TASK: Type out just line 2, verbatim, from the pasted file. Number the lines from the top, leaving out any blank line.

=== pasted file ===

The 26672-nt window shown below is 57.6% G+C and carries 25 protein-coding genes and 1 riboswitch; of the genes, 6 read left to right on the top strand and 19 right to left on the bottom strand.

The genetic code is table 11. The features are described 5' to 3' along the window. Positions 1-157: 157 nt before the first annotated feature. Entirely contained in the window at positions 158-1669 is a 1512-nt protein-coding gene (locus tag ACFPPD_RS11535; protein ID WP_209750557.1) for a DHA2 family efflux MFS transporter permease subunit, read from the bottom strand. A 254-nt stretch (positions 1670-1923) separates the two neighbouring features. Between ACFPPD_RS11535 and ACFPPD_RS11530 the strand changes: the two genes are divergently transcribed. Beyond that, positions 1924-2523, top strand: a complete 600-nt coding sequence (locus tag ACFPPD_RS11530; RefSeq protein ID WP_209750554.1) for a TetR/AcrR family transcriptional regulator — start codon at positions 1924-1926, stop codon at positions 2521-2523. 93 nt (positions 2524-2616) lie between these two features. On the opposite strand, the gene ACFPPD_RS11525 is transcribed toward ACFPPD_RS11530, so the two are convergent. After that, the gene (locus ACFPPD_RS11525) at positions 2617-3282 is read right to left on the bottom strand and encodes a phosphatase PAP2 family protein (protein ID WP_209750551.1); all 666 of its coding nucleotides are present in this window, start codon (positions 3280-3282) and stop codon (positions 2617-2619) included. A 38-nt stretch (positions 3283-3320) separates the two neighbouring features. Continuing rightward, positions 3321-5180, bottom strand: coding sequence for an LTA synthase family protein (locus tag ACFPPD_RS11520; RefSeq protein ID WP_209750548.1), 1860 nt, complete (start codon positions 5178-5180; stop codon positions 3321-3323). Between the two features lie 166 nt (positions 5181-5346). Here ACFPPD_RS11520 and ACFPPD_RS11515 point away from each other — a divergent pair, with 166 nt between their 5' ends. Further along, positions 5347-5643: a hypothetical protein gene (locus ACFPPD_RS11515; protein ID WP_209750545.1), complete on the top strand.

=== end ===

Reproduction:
The genetic code is table 11. The features are described 5' to 3' along the window. Positions 1-157: 157 nt before the first annotated feature. Entirely contained in the window at positions 158-1669 is a 1512-nt protein-coding gene (locus tag ACFPPD_RS11535; protein ID WP_209750557.1) for a DHA2 family efflux MFS transporter permease subunit, read from the bottom strand. A 254-nt stretch (positions 1670-1923) separates the two neighbouring features. Between ACFPPD_RS11535 and ACFPPD_RS11530 the strand changes: the two genes are divergently transcribed. Beyond that, positions 1924-2523, top strand: a complete 600-nt coding sequence (locus tag ACFPPD_RS11530; RefSeq protein ID WP_209750554.1) for a TetR/AcrR family transcriptional regulator — start codon at positions 1924-1926, stop codon at positions 2521-2523. 93 nt (positions 2524-2616) lie between these two features. On the opposite strand, the gene ACFPPD_RS11525 is transcribed toward ACFPPD_RS11530, so the two are convergent. After that, the gene (locus ACFPPD_RS11525) at positions 2617-3282 is read right to left on the bottom strand and encodes a phosphatase PAP2 family protein (protein ID WP_209750551.1); all 666 of its coding nucleotides are present in this window, start codon (positions 3280-3282) and stop codon (positions 2617-2619) included. A 38-nt stretch (positions 3283-3320) separates the two neighbouring features. Continuing rightward, positions 3321-5180, bottom strand: coding sequence for an LTA synthase family protein (locus tag ACFPPD_RS11520; RefSeq protein ID WP_209750548.1), 1860 nt, complete (start codon positions 5178-5180; stop codon positions 3321-3323). Between the two features lie 166 nt (positions 5181-5346). Here ACFPPD_RS11520 and ACFPPD_RS11515 point away from each other — a divergent pair, with 166 nt between their 5' ends. Further along, positions 5347-5643: a hypothetical protein gene (locus ACFPPD_RS11515; protein ID WP_209750545.1), complete on the top strand.